Stupid-lookin’ ass cover be damned, I really like By Dom Kennedy. I had basically no expectations coming into this album, only being barely aware of who Dom Kennedy was: some new West Coast rapper who featured on a pretty good song from Kendrick Lamar’s early mixtape, Overly Dedicated. The song wasn’t super impressive but it caught my attention enough to bring me here, so shout out to Kendrick for helping to make this happen.
What I first noticed about Dom Kennedy was his relaxed flow and LA accent. And by relaxed, I mean relaxed. This dude is not a spitfire in any way, but his unassuming style hides a lot of skill on songs like Fried Lobster:
And my son like his father, he don’t play that shit/
West Side get the money bitch, say that shit/
You got one set of keys, and, one nigga to please/
So you could be league, c’mon play that shit/
The use of a multi-syllabic rhyme for lines one and two, then switching to a different an internal rhyme for the the third line and the first half of the fourth (keys, please, league), and then going back to the same rhyme from earlier to end the fourth line, are tricks that aren’t monumental but transform his bars from basic to very pleasing to the ear. Dom does this kind of stuff often, and he always picks great beats that compliment his flow. They’re pretty typical of the new West Coast middle-ground sound, meaning more melodic than boom-bap, the bass always thumps, and there’s no shortage of the laid back energy that everyone from this coast seems to have. There’s not one bad beat on this whole album, in fact, I actually like or love them all.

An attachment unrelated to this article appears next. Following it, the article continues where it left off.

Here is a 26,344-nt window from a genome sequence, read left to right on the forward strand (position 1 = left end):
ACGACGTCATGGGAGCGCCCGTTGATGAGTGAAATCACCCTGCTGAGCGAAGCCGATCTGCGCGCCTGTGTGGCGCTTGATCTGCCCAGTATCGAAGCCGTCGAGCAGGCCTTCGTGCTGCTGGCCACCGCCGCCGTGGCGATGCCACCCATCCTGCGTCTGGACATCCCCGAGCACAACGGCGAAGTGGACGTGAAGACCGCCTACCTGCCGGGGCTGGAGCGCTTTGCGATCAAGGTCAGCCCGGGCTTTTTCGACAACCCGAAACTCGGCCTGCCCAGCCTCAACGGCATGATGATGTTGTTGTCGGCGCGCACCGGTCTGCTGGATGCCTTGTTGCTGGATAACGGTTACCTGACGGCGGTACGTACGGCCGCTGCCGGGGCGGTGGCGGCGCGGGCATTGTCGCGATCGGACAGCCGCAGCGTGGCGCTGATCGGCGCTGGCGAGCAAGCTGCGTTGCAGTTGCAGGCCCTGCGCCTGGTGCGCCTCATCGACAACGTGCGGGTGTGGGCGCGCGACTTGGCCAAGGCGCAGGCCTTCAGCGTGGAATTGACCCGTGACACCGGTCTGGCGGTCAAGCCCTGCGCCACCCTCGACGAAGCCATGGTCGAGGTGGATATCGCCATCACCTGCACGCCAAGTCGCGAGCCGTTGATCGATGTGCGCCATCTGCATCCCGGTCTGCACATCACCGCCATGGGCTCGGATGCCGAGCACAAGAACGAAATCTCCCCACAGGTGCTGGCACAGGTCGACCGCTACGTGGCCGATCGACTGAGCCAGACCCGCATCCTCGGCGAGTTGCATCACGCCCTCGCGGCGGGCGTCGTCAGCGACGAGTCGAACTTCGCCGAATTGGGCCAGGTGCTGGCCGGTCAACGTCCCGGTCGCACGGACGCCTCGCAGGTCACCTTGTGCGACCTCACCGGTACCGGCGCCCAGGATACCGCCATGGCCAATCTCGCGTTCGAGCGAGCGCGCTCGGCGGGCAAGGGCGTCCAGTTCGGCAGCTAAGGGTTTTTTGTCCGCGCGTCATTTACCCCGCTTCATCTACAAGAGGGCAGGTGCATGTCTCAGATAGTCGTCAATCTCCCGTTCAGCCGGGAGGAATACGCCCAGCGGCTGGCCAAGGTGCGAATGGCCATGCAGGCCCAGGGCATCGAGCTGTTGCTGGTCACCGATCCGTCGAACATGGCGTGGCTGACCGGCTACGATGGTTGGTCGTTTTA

My only complaint about Dom Kennedy would be that he doesn’t say very much. Meaning, a lot of his songs are general braggadocio or they have a loose topic that seems to serve mostly as an excuse for Dom to spit on the chosen instrumental. What I Tell Kids is a perfect example. It seems to want to be advice for kids, but maybe Dom couldn’t bear the topic so instead of he tells kids his truth: “get your money ’cause I’m surely gonna get mine, just don’t get robbed being flashy in the hood”. It’s honest as hell, and a little funny, but a little tiresome because Dom’s already talking the high life on the rest of the album. Sticking to the topic a little more, even continuing the joke, would have been very welcome.
That said, By Dom Kennedy is one of my favorite recent discoveries. It’s lack of topical depth makes it better for driving and chilling than deep listening, but that’s probably artist-intended anyway. Stream it below and have a good time.
- On My Hometown/Nobody Else (Excellent Summer Madness sample in the second half)
- What I Tell Kids
- Fried Lobster featuring Bonic